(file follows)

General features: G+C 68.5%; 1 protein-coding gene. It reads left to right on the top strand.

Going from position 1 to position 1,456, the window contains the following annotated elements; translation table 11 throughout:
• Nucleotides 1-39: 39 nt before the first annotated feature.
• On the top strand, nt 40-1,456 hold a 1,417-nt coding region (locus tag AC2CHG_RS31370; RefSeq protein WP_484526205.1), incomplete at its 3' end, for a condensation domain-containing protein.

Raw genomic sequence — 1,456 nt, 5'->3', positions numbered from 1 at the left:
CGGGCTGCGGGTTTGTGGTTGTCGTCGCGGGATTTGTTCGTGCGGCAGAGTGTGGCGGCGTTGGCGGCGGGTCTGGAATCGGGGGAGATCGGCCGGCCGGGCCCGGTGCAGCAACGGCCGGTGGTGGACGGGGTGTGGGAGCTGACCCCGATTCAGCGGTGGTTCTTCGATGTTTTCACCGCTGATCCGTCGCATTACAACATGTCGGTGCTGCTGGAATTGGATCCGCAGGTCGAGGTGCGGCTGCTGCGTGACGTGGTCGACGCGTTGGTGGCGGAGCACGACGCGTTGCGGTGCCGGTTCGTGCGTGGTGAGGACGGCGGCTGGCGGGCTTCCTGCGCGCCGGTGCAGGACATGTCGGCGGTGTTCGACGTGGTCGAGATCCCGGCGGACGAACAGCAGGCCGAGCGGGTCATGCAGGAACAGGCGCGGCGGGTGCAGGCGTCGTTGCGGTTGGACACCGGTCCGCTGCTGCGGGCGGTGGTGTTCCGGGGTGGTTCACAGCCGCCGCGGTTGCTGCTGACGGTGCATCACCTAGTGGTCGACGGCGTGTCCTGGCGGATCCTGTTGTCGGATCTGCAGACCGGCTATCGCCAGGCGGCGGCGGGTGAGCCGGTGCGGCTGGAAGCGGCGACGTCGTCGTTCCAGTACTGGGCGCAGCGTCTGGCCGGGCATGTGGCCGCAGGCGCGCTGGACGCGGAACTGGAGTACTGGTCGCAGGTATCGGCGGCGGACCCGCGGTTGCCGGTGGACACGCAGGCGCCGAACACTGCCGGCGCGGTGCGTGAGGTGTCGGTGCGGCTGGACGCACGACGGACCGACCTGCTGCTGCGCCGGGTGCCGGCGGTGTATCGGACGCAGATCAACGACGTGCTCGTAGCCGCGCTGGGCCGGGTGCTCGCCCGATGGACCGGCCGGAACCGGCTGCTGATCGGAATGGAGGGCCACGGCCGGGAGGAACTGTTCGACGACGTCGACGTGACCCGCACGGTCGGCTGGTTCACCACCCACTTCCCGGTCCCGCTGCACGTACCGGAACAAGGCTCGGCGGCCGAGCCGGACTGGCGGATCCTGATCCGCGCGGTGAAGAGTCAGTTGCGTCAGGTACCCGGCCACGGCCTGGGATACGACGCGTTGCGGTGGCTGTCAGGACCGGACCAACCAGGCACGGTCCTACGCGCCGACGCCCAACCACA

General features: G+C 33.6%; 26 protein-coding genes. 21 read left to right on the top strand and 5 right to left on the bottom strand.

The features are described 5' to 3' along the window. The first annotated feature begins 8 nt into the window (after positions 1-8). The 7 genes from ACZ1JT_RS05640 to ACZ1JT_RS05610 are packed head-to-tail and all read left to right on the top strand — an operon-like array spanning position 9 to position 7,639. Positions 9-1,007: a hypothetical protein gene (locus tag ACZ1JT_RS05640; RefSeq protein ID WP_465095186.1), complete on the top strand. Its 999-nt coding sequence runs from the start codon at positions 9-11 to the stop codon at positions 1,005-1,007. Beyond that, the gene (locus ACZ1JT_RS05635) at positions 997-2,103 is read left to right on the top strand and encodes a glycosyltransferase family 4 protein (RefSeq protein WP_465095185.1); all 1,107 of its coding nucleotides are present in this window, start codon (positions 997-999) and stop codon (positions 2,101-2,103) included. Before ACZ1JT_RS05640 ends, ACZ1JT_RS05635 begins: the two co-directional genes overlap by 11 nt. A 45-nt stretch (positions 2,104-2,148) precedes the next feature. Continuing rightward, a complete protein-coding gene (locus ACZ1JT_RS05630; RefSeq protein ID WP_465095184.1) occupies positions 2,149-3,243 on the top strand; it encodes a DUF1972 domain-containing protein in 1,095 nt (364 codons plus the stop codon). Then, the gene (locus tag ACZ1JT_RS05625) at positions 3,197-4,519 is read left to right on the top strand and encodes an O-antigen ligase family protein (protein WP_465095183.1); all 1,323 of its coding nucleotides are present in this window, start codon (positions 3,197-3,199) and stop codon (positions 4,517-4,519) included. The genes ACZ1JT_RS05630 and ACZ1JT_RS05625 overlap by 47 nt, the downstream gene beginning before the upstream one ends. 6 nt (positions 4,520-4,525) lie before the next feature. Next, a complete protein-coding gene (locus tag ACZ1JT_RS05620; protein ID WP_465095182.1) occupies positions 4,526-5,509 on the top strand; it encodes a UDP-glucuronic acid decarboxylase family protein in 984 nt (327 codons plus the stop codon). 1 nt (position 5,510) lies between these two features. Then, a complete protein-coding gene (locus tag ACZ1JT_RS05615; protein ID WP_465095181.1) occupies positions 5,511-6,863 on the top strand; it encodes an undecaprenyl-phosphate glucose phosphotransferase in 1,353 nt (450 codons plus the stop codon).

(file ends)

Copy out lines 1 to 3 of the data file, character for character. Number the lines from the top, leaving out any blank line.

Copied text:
General features: G+C 68.5%; 1 protein-coding gene. It reads left to right on the top strand.

Going from position 1 to position 1,456, the window contains the following annotated elements; translation table 11 throughout:
• Nucleotides 1-39: 39 nt before the first annotated feature.